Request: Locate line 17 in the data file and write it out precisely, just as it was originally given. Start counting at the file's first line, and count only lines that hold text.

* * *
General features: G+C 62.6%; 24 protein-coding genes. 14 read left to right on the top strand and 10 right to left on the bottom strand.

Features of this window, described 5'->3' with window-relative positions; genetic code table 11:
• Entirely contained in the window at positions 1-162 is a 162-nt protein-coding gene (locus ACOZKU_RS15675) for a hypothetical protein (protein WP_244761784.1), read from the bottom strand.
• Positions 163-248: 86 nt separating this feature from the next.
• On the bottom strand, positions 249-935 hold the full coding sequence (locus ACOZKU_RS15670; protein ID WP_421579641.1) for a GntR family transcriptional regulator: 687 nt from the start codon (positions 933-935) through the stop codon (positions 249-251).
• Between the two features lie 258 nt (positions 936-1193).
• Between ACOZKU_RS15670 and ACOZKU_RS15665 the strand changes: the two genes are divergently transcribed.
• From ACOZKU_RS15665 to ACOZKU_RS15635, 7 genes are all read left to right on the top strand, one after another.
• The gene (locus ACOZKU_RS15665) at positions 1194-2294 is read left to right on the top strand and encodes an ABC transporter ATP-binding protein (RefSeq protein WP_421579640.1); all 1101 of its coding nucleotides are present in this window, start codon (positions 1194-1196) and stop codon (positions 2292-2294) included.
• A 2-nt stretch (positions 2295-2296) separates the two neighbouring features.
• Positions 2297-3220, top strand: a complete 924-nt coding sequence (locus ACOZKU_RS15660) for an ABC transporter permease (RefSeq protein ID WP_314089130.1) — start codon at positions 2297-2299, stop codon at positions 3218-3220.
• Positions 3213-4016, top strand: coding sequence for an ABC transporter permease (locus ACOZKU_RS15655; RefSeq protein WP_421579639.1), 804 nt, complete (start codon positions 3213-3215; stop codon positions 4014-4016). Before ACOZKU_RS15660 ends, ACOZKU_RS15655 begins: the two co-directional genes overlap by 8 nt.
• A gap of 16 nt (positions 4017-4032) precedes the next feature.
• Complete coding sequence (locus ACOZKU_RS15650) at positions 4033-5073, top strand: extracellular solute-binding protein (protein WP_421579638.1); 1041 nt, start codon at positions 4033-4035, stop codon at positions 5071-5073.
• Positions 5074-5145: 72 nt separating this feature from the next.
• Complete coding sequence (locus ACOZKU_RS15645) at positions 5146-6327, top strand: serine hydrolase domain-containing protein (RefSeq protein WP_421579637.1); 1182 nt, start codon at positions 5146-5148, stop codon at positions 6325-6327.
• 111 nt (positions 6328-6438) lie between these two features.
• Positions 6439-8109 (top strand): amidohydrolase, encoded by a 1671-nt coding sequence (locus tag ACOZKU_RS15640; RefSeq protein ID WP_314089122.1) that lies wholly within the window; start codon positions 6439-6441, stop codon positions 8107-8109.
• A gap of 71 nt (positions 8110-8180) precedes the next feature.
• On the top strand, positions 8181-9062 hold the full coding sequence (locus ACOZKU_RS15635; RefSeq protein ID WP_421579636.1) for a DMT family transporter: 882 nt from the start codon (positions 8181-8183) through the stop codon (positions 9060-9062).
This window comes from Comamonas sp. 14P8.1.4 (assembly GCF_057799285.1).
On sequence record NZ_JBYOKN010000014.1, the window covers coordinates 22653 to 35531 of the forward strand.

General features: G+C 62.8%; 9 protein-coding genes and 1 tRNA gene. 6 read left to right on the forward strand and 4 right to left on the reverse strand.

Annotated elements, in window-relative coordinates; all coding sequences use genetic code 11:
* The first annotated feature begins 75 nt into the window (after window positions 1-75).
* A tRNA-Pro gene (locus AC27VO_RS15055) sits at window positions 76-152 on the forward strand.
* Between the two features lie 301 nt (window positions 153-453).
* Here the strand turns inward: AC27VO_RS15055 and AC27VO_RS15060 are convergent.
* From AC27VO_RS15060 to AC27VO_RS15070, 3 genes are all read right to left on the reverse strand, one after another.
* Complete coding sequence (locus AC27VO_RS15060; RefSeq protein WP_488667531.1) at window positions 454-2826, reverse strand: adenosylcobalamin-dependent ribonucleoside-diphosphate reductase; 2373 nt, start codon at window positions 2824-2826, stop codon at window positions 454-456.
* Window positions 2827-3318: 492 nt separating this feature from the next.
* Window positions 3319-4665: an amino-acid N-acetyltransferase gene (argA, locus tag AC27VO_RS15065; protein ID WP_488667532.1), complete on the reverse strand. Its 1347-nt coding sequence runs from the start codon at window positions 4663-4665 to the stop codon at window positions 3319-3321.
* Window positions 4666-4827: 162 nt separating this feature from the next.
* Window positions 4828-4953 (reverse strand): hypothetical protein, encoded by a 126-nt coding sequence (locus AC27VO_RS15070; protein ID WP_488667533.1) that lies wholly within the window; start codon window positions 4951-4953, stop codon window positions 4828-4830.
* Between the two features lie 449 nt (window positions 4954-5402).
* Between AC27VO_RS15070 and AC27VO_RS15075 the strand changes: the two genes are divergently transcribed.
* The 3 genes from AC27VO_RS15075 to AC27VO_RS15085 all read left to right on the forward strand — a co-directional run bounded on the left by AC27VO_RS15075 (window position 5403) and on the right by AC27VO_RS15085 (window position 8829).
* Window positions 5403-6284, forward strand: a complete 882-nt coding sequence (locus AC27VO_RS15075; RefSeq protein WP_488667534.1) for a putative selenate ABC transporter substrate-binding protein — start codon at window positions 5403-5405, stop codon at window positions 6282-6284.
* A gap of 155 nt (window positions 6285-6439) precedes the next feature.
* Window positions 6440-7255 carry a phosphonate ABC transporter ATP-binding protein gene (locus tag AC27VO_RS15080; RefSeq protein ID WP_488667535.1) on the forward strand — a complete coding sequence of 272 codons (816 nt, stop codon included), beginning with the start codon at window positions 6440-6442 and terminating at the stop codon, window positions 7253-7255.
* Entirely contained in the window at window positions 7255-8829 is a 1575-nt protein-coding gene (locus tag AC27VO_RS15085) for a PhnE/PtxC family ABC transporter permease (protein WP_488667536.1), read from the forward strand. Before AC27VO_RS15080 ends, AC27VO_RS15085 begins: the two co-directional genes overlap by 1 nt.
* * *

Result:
• 111 nt (positions 6328-6438) lie between these two features.